Diary extracts, letters with the occasional photos and illustrations – not necessarily in chronological order – make this a fragmentary novel; one which turns its readers into literary detectives just as Iona becomes. You’ll find yourself googling the many references to Chinese politics and culture, wondering if there’s a real Jian out there. The passion and vibrancy of the letters, the aching loss and the chasm between Jian and Mu’s differing beliefs draw you into this sad story of lovers wrenched apart yet with a long history of estrangement. Guo pulls no punches in her depiction of the Chinese political elite, their iron grip and closely watching eyes. In the end, the message of the book seems to be the final line of Jian’s manifesto ‘I am China. We are China. The people. Not the state.’ A tough read, then, but a thought-provoking one.

Her: A very fine psychological thriller

There’s always a niggling worry that a second novel won’t quite live up to a debut as impressive as Harriet Lane’s chilling Alys, Always but I’m pleased to say that Her doesn’t disappoint. It’s a one-sitting, riveting read: a dual narrative as cleverly controlled as a Maggie O’Farrell – queen of that particular form – but with a darker edge.

HerOut shopping one day Nina spots a harassed young woman, toddler in tow, recognising the self-assured teenager she once knew. Emma fails to recognise Nina when she engineers a meeting and a curious relationship begins narrated by each in turn. Nina is an artist, quietly successful and married to an older man, with a teenage daughter from her first marriage. Elegant, polished and collected, she’s everything that Emma is not, ragged with the exhaustion and constant small anxieties of child rearing. Through a series of apparent acts of kindness and contrived coincidences, Nina insinuates herself into Emma’s world until the two become friends. Emma, her confidence ground down by no longer playing a part in the grown up world of work, is flattered and delighted to be singled out by such a sophisticated woman.

Lane expertly handles the tension between Nina and Emma’s narratives. Nina’s small cruelties, cleverly calculated to inflict pain and upset, are revealed for what they are in her own account while Emma picks up the pieces, unaware of her manipulation by her new friend. It would have been all to easy to paint Nina as an entirely monstrous character but she has her own unhappiness to bear as, haunted by dreams of failure and insecurity, she watches her daughter drift inexorably away from her into a world she can’t enter. Over it all hangs the question of what can possibly have happened between these two to have brought about such cold, steely hatred. When the answer comes it doesn’t so much shock as illuminate Nina’s character still further. Not entirely sure about the ending which I’d arrived at some time before reading it but somehow the journey there is the point. It’s a very fine psychological thriller. Lane seems to have carved out a niche for herself in the genre and I’m already looking forward to what she delivers next.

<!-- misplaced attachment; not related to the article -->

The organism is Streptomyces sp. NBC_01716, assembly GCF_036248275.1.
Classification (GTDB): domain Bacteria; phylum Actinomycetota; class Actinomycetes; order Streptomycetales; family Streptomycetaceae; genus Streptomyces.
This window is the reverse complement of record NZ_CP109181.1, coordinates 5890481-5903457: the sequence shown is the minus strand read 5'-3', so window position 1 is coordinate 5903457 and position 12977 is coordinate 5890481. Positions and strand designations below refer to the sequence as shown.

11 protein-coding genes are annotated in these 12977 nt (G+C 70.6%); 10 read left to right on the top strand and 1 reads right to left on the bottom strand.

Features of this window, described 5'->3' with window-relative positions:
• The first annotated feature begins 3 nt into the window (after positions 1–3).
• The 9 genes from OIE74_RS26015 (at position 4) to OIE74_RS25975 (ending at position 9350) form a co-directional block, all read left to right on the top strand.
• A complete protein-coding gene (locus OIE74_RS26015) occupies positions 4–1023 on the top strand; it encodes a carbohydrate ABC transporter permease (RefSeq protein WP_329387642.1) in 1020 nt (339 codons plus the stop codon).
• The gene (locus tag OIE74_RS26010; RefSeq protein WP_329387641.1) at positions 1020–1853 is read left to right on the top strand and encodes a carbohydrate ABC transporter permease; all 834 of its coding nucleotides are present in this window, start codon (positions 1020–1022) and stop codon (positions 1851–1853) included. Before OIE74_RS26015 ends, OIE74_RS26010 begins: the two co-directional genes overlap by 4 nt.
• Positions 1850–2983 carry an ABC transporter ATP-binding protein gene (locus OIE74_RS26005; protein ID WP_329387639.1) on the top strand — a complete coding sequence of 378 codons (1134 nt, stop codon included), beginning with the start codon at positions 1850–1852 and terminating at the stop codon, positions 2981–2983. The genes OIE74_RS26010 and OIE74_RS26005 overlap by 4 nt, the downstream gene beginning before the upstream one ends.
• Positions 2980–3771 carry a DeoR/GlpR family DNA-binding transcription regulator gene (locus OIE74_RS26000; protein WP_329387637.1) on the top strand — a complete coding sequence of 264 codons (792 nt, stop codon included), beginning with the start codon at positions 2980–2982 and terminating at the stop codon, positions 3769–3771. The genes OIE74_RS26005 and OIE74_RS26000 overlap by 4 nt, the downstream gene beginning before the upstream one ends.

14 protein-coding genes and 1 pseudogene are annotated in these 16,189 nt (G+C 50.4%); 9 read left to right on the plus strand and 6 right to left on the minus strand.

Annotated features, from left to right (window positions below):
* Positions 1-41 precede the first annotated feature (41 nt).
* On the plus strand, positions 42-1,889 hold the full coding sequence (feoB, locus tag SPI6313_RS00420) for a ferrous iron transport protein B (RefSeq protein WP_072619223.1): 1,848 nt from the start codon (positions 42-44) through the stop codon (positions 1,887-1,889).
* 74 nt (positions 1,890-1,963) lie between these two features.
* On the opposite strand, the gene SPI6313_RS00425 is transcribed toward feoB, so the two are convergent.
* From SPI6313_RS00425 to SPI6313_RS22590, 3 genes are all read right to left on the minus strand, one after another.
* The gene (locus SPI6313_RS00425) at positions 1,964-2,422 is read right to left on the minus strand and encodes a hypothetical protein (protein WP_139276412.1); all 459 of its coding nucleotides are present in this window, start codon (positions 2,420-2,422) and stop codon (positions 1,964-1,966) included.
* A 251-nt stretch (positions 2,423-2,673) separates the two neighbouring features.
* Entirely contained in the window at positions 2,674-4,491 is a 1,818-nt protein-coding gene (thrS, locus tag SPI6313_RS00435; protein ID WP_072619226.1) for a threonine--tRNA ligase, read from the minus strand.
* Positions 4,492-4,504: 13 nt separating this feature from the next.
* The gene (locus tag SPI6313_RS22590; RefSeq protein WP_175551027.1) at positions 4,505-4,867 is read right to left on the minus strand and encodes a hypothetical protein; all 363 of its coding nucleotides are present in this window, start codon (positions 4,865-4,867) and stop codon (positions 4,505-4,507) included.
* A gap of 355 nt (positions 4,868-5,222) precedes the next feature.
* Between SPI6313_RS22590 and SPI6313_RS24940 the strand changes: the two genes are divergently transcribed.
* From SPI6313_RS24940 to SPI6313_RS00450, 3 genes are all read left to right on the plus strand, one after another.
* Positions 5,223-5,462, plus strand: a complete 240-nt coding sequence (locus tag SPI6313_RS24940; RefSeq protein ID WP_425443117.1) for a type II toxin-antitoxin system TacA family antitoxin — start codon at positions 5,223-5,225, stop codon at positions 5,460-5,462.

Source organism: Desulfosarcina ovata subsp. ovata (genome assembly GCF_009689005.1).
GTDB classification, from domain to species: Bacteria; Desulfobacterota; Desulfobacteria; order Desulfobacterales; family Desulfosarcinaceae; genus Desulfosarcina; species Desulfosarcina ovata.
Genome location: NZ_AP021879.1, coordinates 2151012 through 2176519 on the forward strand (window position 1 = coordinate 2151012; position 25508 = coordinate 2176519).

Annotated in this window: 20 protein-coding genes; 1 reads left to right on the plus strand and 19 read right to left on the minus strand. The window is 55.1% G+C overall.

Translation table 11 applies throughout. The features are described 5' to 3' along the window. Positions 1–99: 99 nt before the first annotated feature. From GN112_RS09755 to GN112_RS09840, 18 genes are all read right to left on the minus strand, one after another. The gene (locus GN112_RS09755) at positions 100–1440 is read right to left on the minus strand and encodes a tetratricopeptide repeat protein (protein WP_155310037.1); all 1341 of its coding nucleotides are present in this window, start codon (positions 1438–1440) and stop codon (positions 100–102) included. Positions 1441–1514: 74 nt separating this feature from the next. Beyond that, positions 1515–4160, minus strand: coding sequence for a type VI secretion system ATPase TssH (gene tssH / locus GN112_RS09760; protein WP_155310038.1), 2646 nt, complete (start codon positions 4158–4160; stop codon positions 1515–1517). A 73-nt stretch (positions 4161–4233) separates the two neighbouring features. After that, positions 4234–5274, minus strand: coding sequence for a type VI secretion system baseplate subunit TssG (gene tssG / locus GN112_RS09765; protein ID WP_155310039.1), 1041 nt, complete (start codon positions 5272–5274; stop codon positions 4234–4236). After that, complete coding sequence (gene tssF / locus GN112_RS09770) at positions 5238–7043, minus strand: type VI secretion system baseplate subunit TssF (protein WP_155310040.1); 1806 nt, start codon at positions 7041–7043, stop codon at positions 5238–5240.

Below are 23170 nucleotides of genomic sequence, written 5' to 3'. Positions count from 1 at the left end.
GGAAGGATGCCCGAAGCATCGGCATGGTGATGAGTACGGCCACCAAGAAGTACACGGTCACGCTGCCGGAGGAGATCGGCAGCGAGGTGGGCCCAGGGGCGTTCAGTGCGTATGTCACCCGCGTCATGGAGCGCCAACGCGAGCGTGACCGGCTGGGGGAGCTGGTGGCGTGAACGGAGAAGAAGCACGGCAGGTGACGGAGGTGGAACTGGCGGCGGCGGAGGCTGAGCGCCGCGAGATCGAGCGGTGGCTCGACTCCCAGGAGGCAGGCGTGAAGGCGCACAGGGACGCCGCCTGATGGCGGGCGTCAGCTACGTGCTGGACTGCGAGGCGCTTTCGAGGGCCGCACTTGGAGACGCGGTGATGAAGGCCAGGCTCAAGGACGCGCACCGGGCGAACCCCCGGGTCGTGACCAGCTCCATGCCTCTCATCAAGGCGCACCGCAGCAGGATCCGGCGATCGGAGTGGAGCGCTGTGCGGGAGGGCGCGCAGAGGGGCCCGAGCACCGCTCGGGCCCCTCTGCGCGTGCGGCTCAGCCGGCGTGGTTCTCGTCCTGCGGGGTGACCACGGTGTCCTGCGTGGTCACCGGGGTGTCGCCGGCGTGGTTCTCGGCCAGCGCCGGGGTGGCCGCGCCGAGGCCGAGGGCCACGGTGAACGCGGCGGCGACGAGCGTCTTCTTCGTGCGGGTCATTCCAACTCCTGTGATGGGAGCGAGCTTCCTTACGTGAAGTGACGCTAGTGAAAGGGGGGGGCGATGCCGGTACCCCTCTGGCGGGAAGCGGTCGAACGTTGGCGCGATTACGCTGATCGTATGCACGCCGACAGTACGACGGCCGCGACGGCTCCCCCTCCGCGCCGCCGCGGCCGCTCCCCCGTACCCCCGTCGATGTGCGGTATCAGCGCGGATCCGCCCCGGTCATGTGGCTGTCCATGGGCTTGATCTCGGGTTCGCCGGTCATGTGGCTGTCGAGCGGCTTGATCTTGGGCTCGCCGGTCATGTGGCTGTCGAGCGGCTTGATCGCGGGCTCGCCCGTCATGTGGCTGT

The Vacationers: An intelligent beach read

Cover imageAt first glance The Vacationers didn’t appeal – beach reads aren’t my kind of thing – but it’s published by Picador (one of my favourite imprints), Naomi at The Writes of Women tweeted approvingly about it and annethology also seemed keen so I quit prevaricating and started reading. It seems they were right: Emma Straub’s novel is a very smart piece of commercial fiction – entertaining, peopled with entirely believable characters and, best of all, written with a sharp wit and acute observation.

Jim and Franny are scrambling to finish their packing before racing off to the airport with their daughter Sylvia. They’re flying to Mallorca for a two-week holiday in the stone villa they’ve rented just far enough from the coast to lift them up above the hoi-polloi. It’s soon clear that they’re taking rather more baggage than the cases they’re packing – Jim has lost his job after an affair with an intern, Franny can hardly contain her fury and Sylvia is preoccupied by the Facebook photos of her drunkenly snogging her classmates. When they arrive at the villa they’re jet-lagged and fractious. Into this walks their son Bobby; Carmen, the girlfriend for whom Franny can barely mask her contempt; Charles, her dearest friend and his husband Lawrence. There’s a great deal of angst, someone stomps off never to be seen again, people misbehave, someone gets punched, hopes are met and dashed – much like real life really – all served up with a slyly wicked humour. No one leaves unchanged.

The joy of this book is largely in its characters. Jim is suitably hangdog but having difficulty in banishing thoughts of his intern; Fran is a seething cauldron of resentment but determined that everyone will enjoy themselves; Sylvia picks away at her Facebook shame while nurturing hopes of her gorgeous Spanish tutor; Bobby and Carmen obsessively exercise; Charles frets about whether he can overcome his child-rearing anxieties while Lawrence can hardly contain his excitement when an email arrives from the adoption agency. Straub’s deft portrayals are a delight and her wit sharp as a tack. It’s an indulgent pleasure – an intelligent piece of fiction with enough bite to lift it far above the usual slick beach read.

Tigerman: A thriller with a sense of humour and a heart of gold